Vol. 158 No. #18 Archives

More Stories from the October 28, 2000 issue

  1. It’s a boy! It’s a girl! It’s a mosaic embryo

    Using a new technique to examine chromosomes of in vitro fertilization (IVF) embryos at the time they're implanted in the womb, researchers report abnormalities never seen later in development, possibly explaining why IVF has a low efficiency.

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  2. Health & Medicine

    Study bolsters head injury, Alzheimer’s link

    Veterans who suffered a moderate or severe concussion during World War II face a heightened risk of Alzheimer's disease when they reach old age.

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  3. Astronomy

    Are most extrasolar planets hefty imposters?

    A new study makes the startling claim that nearly half the objects reported to be extrasolar planets are something much more massive and mundane—either lightweight stars or stellar wannabes known as brown dwarfs.

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  4. Animals

    Dull birds and bright ones beat so-so guys

    The plumage of yearling male lazuli buntings shows signs of a rare form of evolutionary pressure called disruptive selection.

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  5. Nicotine metabolism may spawn carcinogen

    The body may metabolize nicotine into products that the lungs subsequently may convert into a potent compound that causes lung cancer.

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  6. Materials Science

    Crystal puts pressure on diamonds

    A new type of synthetic crystal called moissanite allows researchers to study more material at high pressure than is possible with traditional diamond devices.

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  7. Tech

    Aircraft trick may give big rigs a gentle lift

    Using sheet-like jets of air to control aerodynamic drag and lift—a technology first developed for aircraft—may boost gas mileage and improve braking and handling of tractor-trailer trucks.

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  8. Certain mental ills may be tied to violence

    A long-term study in New Zealand links elevated violence rates in young adults to the presence of at least one of three psychiatric ailments—alcohol dependence, marijuana dependence, and a range of psychotic experiences and beliefs called schizophrenia-spectrum disorder.

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  9. Archaeology

    Early farmers crop up in Jordan

    An ancient site discovered in southern Jordan dating back more than 9,000 years may help to illuminate the origins of farming in the Middle East.

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  10. Archaeology

    Agriculture’s roots go tropical

    Tropical-forest dwellers in Central America may have cultivated manioc and other root crops as many as 7,000 years ago.

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  11. Health & Medicine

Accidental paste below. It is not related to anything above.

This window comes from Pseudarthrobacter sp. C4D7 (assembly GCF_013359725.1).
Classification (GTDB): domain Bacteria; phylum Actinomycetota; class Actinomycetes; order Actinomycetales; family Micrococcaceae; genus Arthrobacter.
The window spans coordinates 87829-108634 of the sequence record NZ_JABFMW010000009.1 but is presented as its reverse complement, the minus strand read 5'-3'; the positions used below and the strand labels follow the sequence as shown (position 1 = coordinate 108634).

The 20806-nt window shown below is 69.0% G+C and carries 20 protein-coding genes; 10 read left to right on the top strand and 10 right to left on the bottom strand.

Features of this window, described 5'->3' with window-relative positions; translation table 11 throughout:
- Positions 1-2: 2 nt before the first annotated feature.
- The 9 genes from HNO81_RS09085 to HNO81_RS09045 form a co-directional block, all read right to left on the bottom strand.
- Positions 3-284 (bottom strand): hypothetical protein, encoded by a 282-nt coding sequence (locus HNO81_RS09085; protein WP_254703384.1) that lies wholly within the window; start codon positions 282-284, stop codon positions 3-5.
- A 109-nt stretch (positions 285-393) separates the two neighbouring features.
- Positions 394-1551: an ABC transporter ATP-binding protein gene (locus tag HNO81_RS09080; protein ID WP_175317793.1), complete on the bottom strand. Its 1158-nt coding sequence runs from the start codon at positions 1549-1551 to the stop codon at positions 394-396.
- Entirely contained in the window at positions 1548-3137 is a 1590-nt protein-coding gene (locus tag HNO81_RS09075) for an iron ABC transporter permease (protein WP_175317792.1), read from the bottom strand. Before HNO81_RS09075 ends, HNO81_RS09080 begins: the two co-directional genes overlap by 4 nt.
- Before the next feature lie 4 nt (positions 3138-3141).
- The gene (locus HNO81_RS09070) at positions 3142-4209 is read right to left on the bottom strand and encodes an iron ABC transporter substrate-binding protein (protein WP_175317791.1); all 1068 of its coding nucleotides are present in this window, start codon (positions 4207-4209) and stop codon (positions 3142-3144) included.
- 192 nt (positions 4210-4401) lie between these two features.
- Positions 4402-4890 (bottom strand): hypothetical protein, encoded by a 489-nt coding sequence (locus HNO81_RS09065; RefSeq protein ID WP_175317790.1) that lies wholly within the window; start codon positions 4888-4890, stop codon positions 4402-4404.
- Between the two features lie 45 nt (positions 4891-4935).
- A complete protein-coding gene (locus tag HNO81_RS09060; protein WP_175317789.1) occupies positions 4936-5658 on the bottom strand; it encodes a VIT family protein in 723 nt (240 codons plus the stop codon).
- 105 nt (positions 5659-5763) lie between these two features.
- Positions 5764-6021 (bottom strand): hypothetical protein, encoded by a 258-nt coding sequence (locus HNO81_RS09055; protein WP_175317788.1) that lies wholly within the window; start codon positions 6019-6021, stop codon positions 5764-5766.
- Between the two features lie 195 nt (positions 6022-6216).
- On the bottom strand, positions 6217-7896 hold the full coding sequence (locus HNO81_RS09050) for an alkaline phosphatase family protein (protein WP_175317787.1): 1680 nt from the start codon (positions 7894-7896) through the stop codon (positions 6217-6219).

Interferon delays multiple sclerosis

    In some people who show early-warning signs of multiple sclerosis, the drug interferon-beta-1a seems to delay or even prevent the disease from becoming full-blown.

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  12. Health & Medicine

    Pill boosts cancer risk in some women

    Women who took oral contraceptives before 1975, and whose mother or sister had breast cancer between 1944 and 1952, have triple the likelihood of getting breast cancer as compared with similar women who didn't take the pill.

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  13. Health & Medicine

    Gene helps alcohol help the heart

    A genetic study indicates that moderate consumption of alcohol helps keep the heart healthy.

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  14. Health & Medicine

    Fetal cells pop up in mom’s thyroid

    A woman's thyroid gland contains male cells, suggesting that cells from her son passed into her when he was a fetus.

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  15. Paleontology

    Listening to fish for extinction clues

    Tiny fossils from fish that survived worldwide extinctions about 34 million years ago may reveal that cooler winters caused the die-off.

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  16. Earth

    A slump or a slide? Density decides

    Using a full-scale simulator, researchers showed that just a small difference in soil density determines whether a landslide becomes a fast-moving killer or merely one that slowly slumps downhill.

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  17. Materials Science

    Scientists tone down silicon rockers

    Researchers have created pairs of silicon atoms that stay level instead of slowly rocking in place, permitting scientists to study silicon-surface reactions in unprecedented detail.

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  18. Materials Science

    High-temperature ceramics takes flight

    A recent NASA flight test of ultrahigh-temperature ceramic materials might lead to a new aerospace design that would make the space shuttle look downright old-fashioned.

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  19. Astronomy

    X-Ray Visionary

    Proposed observatory would image black holes and coronas of nearby stars.

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  20. Culture of the Sea

    Whales and dolphins strut their social stuff for scientists.

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